Sephiroth did something unforgivable. He did something so vile and revolting, so dastardly, that I can barely stand to look at his tree severing chin and hair. Am I talking about him slaughtering hundreds of innocent people so that he could summon a gigantic magic meteor to destroy even more innocent people for the sake of becoming a god? No. I’m talking about Sephiroth killing Aeris Gainsborough (fuck you, it’s Aeris, not Aerith). I didn’t care too much about her character or anything like that. No, I cared about something important. Much more important.

I am a powergamer/leveler. I’ve been one since I was unable to beat Lavos in Chrono Trigger my first time around due to my level being so damn low. So when I picked up Final Fantasy VII, I made sure that my characters were at fairly high levels as early as possible in the game. I made sure everyone had the latest equipment and the best materia. My party was effin’ perfect, which I believed to be a feat considering I was forced to use only three characters in this particular Final Fantasy instead of the usual four. Cloud was my powerhouse, Barret was my Status guy, and Aeris was my Healer. Why? Because those Limit Breaks of hers coupled with some Healing materia made my team unstoppable, that’s why. Unstoppable like explosive diahrrea.

And then... then this motherfucker Sephiroth comes along... and murders her. After all that time and money I spent into building her punk ass up?! Are you shitting me?! I mean, c’mon! I chose her over Tits Lockheart for crying outloud! And I LOVE tits! Does he know how much gil I invested in this bitch?! The bangles? The weapons? The accessories? This motherfucker got in the way of Castle’s pimpin’.



Sephiroth had to pay, baby.

When it came time to kick his ass at the end of the game, I did so with fervor. With passion. With gusto. And it didn’t take long, either. I owned that murdering son of a bitch, clipped that ugly ass wing of his, and stabbed him until the North Crater exploded (that’s... not what really happened in the game, but that’s how I imagined it). I had successfully avenged my life, for it had been wasted fruitlessly on a woman who was only to be killed by a douche bag in a trench coat.

My ire doesn’t stop there, though.

Years later, I pick up the game Kingdom Hearts. And whaddya know?! Aeris is there! Oh, so now you’re alive? So what was all that bullshit in ’97 then? Oh, you don’t remember? You set me up, didn’t you, bitch? You made me invest all that time and money into your ass, just so you can run off with some other—wait, SEPHIROTH is still alive? What the hell? You two were in this together?!



You know, on second thought. Fuck Aeris, too. Two-timing whore.

- CASTLE   read


1:57 PM on 04.29.2009

Castle Retrospects On "The Firemen"



Remember the first Die Hard movie? Remember your nipples getting hard at how deliciously badass it was? Remember getting fired from your office job because you were caught monologuing to yourself in a ventilation shaft, pretending you were John McClane? I sure do! Well, take the awesomeness of that movie, replace John McClane with a gutsy fire fighter, and the German terrorists with living flame, and you will get The Firemen, a 1994 SNES title by Human Entertainment.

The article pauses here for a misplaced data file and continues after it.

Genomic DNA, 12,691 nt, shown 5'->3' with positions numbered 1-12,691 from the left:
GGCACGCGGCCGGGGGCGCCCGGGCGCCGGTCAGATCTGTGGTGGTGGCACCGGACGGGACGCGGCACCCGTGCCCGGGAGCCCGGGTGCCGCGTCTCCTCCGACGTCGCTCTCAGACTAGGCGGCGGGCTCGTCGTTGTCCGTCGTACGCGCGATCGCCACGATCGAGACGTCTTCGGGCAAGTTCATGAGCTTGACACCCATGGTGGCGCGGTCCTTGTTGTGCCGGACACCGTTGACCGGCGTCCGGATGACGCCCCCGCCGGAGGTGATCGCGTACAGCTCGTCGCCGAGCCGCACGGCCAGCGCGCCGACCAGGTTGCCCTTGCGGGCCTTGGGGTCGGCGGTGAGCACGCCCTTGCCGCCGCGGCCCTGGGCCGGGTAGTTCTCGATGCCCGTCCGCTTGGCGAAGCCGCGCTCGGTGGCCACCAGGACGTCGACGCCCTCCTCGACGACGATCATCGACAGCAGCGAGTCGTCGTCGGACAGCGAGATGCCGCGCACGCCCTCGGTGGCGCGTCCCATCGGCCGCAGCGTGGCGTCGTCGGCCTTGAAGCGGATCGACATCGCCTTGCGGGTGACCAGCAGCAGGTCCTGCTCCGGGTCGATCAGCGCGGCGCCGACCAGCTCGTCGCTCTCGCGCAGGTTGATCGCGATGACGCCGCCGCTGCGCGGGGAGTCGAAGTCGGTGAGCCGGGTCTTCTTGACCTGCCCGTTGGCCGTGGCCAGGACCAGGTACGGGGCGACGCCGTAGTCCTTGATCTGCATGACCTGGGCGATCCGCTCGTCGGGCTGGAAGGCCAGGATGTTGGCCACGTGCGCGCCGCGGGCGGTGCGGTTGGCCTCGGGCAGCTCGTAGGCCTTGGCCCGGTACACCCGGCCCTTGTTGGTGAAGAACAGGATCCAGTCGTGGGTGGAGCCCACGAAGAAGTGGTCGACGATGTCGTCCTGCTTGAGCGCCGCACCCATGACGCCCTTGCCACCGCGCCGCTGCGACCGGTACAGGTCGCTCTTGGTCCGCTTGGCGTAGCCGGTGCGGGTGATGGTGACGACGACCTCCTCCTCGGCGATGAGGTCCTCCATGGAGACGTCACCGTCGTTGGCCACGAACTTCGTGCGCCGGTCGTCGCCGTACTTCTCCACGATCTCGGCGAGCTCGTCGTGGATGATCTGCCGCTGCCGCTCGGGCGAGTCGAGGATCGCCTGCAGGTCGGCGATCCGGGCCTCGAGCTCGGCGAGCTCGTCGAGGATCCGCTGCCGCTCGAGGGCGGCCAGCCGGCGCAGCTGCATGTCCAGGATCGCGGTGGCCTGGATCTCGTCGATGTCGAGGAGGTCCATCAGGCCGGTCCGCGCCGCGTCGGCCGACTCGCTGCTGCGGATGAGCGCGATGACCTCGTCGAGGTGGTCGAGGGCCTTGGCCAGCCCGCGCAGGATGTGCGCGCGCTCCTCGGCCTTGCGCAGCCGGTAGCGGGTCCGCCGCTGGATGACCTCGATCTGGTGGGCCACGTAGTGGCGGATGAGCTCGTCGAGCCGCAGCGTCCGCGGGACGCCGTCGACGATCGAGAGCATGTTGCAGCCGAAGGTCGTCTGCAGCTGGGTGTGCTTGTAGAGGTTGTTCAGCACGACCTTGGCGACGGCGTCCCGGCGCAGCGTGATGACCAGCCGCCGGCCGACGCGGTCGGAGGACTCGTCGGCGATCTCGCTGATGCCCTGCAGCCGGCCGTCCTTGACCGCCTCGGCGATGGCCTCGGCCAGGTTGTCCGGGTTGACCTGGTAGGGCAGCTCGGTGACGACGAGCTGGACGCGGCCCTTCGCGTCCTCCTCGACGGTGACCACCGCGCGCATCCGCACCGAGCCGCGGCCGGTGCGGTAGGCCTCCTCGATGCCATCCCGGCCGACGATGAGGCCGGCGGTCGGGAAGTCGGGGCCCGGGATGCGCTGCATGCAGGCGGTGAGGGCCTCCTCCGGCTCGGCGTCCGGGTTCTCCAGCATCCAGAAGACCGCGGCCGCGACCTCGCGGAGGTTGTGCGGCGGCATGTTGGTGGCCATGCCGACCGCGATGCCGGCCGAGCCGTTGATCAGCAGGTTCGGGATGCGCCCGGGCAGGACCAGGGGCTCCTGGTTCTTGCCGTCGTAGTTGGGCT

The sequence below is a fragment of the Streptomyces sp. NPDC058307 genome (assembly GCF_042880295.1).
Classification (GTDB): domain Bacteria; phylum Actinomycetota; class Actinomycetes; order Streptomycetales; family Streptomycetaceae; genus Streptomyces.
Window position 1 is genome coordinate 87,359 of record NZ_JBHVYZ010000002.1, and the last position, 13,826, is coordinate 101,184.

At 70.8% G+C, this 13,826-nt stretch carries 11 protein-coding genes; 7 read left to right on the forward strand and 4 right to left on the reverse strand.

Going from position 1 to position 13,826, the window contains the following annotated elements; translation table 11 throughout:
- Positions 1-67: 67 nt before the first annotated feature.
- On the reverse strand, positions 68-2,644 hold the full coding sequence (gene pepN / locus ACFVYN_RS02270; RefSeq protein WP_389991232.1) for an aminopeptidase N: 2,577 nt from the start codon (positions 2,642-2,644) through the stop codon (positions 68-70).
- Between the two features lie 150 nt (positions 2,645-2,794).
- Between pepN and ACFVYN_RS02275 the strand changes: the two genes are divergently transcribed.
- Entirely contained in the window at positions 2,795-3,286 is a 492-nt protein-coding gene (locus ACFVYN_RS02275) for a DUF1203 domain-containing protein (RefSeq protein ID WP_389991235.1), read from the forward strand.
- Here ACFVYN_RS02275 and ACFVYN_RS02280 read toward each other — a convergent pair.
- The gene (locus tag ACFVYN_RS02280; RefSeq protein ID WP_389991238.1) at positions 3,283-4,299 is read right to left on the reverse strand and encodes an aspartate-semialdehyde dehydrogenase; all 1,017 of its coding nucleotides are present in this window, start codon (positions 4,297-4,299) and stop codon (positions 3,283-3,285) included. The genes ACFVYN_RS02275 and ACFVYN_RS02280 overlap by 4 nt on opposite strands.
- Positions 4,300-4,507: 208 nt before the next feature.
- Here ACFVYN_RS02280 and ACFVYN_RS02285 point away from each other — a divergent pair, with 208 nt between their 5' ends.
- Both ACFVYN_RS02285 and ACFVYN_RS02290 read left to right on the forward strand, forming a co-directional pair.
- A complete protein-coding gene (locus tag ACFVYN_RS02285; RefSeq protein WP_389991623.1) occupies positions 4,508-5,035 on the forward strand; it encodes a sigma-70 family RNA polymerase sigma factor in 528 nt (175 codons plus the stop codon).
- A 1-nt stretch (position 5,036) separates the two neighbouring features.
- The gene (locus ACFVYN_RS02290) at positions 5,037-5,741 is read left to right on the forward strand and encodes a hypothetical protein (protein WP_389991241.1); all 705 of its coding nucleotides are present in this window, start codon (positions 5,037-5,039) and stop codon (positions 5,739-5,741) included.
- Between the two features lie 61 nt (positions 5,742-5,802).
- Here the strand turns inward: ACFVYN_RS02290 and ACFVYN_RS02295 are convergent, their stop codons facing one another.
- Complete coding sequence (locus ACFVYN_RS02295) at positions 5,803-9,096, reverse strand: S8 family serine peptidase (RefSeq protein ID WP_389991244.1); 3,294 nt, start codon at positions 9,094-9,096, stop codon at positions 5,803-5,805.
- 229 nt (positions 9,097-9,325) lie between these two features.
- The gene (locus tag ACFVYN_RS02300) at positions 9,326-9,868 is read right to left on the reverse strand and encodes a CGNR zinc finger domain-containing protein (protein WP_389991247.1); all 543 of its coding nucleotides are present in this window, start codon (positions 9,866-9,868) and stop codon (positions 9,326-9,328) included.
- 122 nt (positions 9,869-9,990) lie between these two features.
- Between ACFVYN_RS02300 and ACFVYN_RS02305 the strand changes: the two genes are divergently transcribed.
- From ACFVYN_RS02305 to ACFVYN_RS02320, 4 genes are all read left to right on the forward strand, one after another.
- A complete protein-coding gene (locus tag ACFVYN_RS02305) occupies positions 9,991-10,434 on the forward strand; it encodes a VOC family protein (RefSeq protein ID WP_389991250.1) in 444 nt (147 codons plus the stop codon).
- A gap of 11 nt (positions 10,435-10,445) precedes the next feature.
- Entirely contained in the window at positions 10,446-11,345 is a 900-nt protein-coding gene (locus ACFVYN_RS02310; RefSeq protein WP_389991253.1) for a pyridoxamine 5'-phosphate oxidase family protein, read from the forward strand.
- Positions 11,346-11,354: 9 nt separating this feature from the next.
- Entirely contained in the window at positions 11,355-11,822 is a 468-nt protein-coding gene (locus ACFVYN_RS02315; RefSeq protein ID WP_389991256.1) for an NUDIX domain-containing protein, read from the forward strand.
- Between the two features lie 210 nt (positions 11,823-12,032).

The game centers on a moustached badass named Pete, and his five person fire fighting unit on a mission to save employees trapped inside of the Metrotech Chemical company building, all the while extinguishing wild, unpredictable flame. ON CHRISTMAS! Equipped with a fire extinguisher, Pete and his second in command Danny, bravely venture headlong into the heart of danger to risk their lives for the sake of others.

The story is fairly simple, but surprisingly good. A lot more than what you'd expect out of a fire fighting game. It's awesome in a cheesy action movie kind of way (which I think the developers were probably going for), and does a good job of not getting in the way of the gaming experience. The dialogue is surprisingly well-written, despite the characters being undeveloped. But like I said, this is a fire fighting game, not an RPG. You won't find a ridiculously convoluted tale here.



Stages are divided up into 'Floors', and it is your job to extinguish all the fires you can and save Metrotech employees under a set amount of time, which is usually about ten or so minutes (your life guage drains to nearly zero once you hit the 1 minute mark). In addition to having an extinguisher to put out fires, you also have Danny, who uses his axe to Lorena Bobbitt fires into oblivion while you hose 'em down. You're capable of moving Pete in full 360º motion, lock into a single direction, and strafe while using the fire extinguisher, which is extremely helpful when you're in a situation where you need to move while you spray. You even get these things called extinguisher bombs that are like water balloons, except badass, and are a great help when you're overwhelmed. Power ups, such as life replinishment and increased extinguisher power, come far and few inbetween. If you're running low on health, you'll have to save a Metrotech employee, which doesn't come as often as you'd like.

The Firemen is relatively easy. You certainly don't have to put out every fire in the game. You can just as easily just put out the flames in your path, save a few people, and head straight to the boss. If you want a good rank at the end of the game though, you'll have to put out every flame and save every employee in record time, which can be a bit challenging. So hardcore gamers may have a blast with that. :D Perhaps the only thing keeping this game from getting a perfect score is the lack of a co-op mode. Having a partner assume the role of Danny would have been awesome.

Overall, this game is fuckin' sweet. A definite must-have for retro gamers, or gamers period. Collectors interested in buying this game can find it for dirt cheap on Ebay, and the rest of you can probably just download the ROM or something. It's best played with a controller, though. Trust me. Unfortunately for US gamers, The Firemen was only released in Europe and Japan, which sucks hard for my childhood because I would have thoroughly enjoyed this game as a kid. Other than that, the game is just great.

A solid 4 out of 5.   read